|Issue 16:||1 Jan. 2023|
—After a photograph by Shepard Sherbell, cover art for Little Girl Blue: The Life of Karen Carpenter by Randy L. Schmidt *
Famous for her toothy grin, for once she does not smile for the camera, but stands stone-faced beside her brother Richard, outdoors on a cold day. Her thin, taut lips can’t hold my attention for long. My eyes, drawn to hers, find more pain there than I ever found in her songs. I stare at her picture. Her mellow alto pours from the Bluetooth. The melody—“Little Girl Blue,” performed by many before her—Satchmo, Sinatra, Joplin, Garland—seems filtered through her own sieve of sadness, hidden from the public for most of her life. Is it Karen, or the character she voices, who croons about sitting, counting her fingers? In that gesture of desperation, foreshadowing tragedy, the two seem to merge, mask melded to face. Were we tricked, led to believe that none of the heartbreak, the sorrow she sang, was hers, but the baggage of writers, fictional burdens lifted on the wings of her voice? Dressed too warmly for L.A.—it’s winter in Paris— she wears a thick-ribbed turtleneck and stylish wool coat with buttons everywhere—pockets, plackets, cuffs. Hands crossed in front, the gloved left protrudes from its sleeve. Standing there, she could count her fingers.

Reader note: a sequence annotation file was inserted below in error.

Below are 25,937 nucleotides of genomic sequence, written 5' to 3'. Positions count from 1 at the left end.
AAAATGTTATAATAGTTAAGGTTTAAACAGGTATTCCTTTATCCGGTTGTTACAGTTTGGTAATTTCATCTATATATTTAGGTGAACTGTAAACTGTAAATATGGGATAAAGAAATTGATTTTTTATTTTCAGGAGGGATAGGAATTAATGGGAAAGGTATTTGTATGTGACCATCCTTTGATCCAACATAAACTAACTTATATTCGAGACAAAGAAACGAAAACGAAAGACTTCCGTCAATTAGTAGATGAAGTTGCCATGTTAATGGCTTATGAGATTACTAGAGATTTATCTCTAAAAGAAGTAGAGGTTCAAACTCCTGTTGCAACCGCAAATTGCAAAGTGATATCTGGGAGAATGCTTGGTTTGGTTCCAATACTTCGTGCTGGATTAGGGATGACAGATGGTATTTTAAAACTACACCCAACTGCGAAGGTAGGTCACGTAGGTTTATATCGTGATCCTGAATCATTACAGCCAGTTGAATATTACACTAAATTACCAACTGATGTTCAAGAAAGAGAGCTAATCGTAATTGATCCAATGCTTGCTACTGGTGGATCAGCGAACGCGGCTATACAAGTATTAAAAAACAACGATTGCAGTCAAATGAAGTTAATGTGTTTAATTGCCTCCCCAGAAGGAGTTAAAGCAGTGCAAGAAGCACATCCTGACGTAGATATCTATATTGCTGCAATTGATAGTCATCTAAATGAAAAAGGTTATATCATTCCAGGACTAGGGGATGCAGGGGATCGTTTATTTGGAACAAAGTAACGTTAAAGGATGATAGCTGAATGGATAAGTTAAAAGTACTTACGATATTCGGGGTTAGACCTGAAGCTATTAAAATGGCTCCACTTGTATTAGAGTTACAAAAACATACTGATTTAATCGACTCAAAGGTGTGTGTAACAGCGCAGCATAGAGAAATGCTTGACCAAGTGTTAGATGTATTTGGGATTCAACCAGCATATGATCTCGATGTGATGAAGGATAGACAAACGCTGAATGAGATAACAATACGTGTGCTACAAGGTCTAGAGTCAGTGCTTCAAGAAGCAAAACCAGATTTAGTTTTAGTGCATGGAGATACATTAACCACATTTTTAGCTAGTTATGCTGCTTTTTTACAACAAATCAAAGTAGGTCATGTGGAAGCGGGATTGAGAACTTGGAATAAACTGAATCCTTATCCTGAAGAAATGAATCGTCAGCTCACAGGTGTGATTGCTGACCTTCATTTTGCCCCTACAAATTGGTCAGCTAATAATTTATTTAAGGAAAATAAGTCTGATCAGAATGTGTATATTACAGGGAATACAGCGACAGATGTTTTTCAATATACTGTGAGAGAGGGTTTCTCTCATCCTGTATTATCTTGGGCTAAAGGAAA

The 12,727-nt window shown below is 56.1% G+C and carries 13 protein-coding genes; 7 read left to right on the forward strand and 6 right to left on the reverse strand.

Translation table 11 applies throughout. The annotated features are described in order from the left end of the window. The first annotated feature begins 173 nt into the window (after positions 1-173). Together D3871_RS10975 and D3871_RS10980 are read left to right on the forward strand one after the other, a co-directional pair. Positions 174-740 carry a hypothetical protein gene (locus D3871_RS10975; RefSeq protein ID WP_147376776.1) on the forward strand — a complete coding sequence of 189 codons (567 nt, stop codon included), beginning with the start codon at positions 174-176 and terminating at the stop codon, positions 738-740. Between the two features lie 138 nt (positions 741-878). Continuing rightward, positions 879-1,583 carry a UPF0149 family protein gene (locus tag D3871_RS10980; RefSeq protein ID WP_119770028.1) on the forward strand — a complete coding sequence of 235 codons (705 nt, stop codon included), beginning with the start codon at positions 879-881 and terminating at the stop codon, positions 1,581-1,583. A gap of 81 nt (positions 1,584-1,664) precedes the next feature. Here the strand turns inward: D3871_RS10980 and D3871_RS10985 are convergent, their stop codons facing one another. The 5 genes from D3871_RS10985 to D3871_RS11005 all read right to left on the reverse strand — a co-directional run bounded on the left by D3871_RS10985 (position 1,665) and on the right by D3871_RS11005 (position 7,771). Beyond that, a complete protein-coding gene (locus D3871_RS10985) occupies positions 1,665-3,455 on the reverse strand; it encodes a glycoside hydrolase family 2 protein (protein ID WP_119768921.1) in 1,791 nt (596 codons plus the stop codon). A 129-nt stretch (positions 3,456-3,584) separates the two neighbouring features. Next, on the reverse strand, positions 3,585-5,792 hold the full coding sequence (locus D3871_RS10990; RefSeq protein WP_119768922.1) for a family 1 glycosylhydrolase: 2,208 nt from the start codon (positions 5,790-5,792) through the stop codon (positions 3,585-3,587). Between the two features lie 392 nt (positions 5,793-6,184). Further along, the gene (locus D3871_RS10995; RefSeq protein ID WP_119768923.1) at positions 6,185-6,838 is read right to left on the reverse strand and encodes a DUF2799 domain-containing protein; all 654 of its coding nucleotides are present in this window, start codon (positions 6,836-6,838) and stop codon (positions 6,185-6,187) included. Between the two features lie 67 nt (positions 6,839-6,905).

* Publisher’s Notes:
1. An enlarged view of the photograph of Karen Carpenter by Shepard Sherbell (1971) is available via Google’s preview of the book:
See also “Sorrow in her Voice,” the book review by James Gavin in The New York Times (6 August 2010):
2. Karen Carpenter (1950–1983) sings “Little Girl Blue” on the ABC-TV special Space Encounters (17 May 1978):
Links above were retrieved on 18 December 2022.
(Myrtle Beach, SC) is the author of three books of poetry, most recently Armed and Luminous (Main Street Rag Publishing Company, 2016). Taylor’s poems, articles, and reviews have appeared in Rattle, Comstock Review, The Pedestal, Iodine Poetry Journal, Running with Water, Wild Goose Poetry Review, Asheville Poetry Review, Litmosphere, Gyroscope Review, and South Carolina Review, among others. A Pushcart Prize nominee, Taylor formerly served as review editor for The Main Street Rag and co-editor of Kakalak. After retiring from his business career, he earned an MFA in Creative Writing from Queens University of Charlotte in 2015.
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